This edited article about birds originally appeared in Look and Learn issue number 861 published on 15 July 1978.
A pair of long, ungainly legs, hanging down beneath enormous wings, touch down on the outskirts of an African village. A marauding lion killed by a villager’s spear lies dead upon the ground. Before the villagers could make use of its meat, vultures had swooped out of the sky and descended upon the carcase.
But now a newcomer has arrived to share in the feast – a Marabou stork. Marabous are often to be seen eating in the company of vultures, and this occasion is no exception. The Marabou stalks proudly towards the crowd, pecking its way with its long bill through the struggling vultures until it reaches the carcase which it devours eagerly and greedily.
A feast of lion in the company of vultures is not an uncommon event in the marabou’s life. But when there is no carrion to be enjoyed, it makes do with frogs, small birds and fish. It has an appetite which is not easily satisfied because it is one of the largest members of the stork family, and lives in flocks along the banks of rivers in Central Africa.
Although they are graceful in the air, the marabou walk rather stiffly along the ground, rather like soldiers on parade. For this reason, they are also known as adjutant storks. Two kinds are distinguished by the presence of a large pouch which hangs down on the front of the throat.
All kinds are characterised by a large body, thick and naked neck, by the head being either bare or thinly clad with down, and by the enormous size of the beak. This is very thick, four-sided and somewhat wedge-shaped, with a sharp point.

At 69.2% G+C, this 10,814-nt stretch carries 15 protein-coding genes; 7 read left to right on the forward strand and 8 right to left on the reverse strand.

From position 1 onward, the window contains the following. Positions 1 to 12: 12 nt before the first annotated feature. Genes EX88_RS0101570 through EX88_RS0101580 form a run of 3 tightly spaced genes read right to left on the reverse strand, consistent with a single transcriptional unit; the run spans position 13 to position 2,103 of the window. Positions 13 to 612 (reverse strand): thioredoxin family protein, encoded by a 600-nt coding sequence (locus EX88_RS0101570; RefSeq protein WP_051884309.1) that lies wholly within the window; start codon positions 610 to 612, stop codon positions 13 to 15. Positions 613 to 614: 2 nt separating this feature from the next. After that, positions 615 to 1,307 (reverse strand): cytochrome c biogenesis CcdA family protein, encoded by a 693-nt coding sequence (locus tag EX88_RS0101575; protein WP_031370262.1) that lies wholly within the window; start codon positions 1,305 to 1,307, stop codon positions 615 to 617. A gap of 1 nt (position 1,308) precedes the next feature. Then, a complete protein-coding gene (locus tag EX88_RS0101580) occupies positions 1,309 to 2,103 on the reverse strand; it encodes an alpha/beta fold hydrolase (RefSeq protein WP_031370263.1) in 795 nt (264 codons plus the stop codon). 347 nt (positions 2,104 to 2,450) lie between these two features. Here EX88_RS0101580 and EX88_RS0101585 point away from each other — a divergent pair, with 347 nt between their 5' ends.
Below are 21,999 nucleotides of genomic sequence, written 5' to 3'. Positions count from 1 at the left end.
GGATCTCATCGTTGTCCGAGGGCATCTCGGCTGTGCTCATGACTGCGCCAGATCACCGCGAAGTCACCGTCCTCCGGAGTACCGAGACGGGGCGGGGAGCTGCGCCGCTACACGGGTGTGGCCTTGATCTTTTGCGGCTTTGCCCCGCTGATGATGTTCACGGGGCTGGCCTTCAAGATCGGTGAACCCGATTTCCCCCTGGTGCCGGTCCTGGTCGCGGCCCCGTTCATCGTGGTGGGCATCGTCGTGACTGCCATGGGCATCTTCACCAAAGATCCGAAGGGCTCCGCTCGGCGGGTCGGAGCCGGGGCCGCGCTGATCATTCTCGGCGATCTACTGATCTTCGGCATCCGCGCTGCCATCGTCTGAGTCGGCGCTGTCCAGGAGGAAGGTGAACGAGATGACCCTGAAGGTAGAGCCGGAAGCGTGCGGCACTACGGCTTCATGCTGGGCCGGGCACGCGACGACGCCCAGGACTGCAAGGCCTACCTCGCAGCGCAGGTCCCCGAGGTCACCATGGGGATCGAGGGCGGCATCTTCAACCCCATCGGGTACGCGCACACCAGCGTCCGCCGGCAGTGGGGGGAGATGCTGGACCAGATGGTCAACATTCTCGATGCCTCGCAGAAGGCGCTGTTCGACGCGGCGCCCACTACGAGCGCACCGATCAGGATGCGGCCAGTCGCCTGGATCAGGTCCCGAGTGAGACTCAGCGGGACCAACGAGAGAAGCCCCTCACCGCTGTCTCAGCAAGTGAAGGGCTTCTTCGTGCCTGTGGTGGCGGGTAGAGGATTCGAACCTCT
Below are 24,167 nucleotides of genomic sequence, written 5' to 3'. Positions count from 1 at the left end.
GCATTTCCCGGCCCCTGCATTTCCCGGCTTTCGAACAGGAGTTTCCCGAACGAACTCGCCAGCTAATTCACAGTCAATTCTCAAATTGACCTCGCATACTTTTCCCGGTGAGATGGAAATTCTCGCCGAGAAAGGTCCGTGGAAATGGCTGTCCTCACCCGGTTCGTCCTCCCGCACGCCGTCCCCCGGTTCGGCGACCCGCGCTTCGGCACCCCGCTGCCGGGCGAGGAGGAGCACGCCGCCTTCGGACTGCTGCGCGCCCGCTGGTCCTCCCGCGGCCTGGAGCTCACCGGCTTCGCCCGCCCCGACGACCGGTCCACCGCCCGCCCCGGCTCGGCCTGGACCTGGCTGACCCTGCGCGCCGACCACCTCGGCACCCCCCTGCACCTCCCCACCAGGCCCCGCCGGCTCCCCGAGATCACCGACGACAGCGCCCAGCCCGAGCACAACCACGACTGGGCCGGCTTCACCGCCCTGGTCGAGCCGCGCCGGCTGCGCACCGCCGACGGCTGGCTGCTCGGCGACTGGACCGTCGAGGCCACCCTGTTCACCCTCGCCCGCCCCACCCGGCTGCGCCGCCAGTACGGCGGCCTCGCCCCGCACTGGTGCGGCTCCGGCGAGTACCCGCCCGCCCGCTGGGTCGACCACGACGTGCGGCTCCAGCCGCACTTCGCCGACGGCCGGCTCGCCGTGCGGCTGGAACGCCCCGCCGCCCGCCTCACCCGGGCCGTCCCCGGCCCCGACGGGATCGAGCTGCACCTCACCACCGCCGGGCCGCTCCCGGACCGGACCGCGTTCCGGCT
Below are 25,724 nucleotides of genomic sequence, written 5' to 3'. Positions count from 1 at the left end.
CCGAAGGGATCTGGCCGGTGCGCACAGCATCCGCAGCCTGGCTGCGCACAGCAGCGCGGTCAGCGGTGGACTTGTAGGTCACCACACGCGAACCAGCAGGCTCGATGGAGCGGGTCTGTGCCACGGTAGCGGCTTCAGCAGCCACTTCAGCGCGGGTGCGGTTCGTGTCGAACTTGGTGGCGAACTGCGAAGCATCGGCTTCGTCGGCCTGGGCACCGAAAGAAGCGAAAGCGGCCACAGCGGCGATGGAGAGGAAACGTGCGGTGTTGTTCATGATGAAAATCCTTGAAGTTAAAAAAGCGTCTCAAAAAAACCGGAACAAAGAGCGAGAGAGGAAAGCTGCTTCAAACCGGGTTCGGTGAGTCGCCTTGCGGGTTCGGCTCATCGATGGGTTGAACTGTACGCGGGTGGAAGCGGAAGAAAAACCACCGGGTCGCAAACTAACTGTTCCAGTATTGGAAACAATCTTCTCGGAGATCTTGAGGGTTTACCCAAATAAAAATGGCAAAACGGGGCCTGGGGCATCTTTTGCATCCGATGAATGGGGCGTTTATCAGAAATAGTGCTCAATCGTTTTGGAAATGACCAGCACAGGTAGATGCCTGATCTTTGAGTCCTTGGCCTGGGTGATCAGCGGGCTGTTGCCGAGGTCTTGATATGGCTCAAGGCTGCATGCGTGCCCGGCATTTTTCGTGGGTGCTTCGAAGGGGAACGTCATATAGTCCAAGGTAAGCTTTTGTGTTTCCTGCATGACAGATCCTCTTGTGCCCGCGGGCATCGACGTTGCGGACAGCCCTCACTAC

The whole plumage is rough and untidy-looking. There are species of marabou or adjutant storks in Africa and India. The African species is known as “father of the leather bottle”, probably because of its large pouch. In India and Burma, the genus is represented by the great Indian adjutant; while the Javan adjutant is a smaller Indo-Malay species, distinguished by the absence of the pouch in the throat.
These birds have an ancestry which goes back to prehistoric times. Remains of extinct adjutants occur in the Pliocene rocks of the north of India and in the Miocene deposits of France.
In India, the adjutants are summer visitors, arriving towards the close of the hot weather, about the end of April or May, and remaining through the rainy season until October. As a rule they breed in Burma and the Malay countries, a favourite nesting place being some lofty scarped limestone rocks called the Nidong Hills on the Attaran River to the south-east of Moulmein in Burma. A few nests have, however, been observed in India.
Because of their use as scavengers, these birds are of value in Indian cities. By devouring the carrion they help to destroy a potential source of disease. Everything seems to suit their appetite, from the carcase of a large animal to a dead cat, or from small birds to frogs and fish.
Adjutants generally assembly in large flocks, although in the neighbourhood of towns solitary birds may often be seen. They may be either stalking about alone or standing with outspread wings to dry their plumage, or perched on one leg while asleep on some building or tree.
Their flight, although heavy and flapping, is vigorous and powerful. They frequently soar to immense heights in the air, from which they descend to join the vultures at their feasts.
In the Nidong Hills, the adjutants nest in vast numbers in November and December. And in January, the parents may be seen feeding their young on the topmost pinnacles of their almost inaccessible rocks. There, life begins anew for one of the stork family’s most remarkable members.
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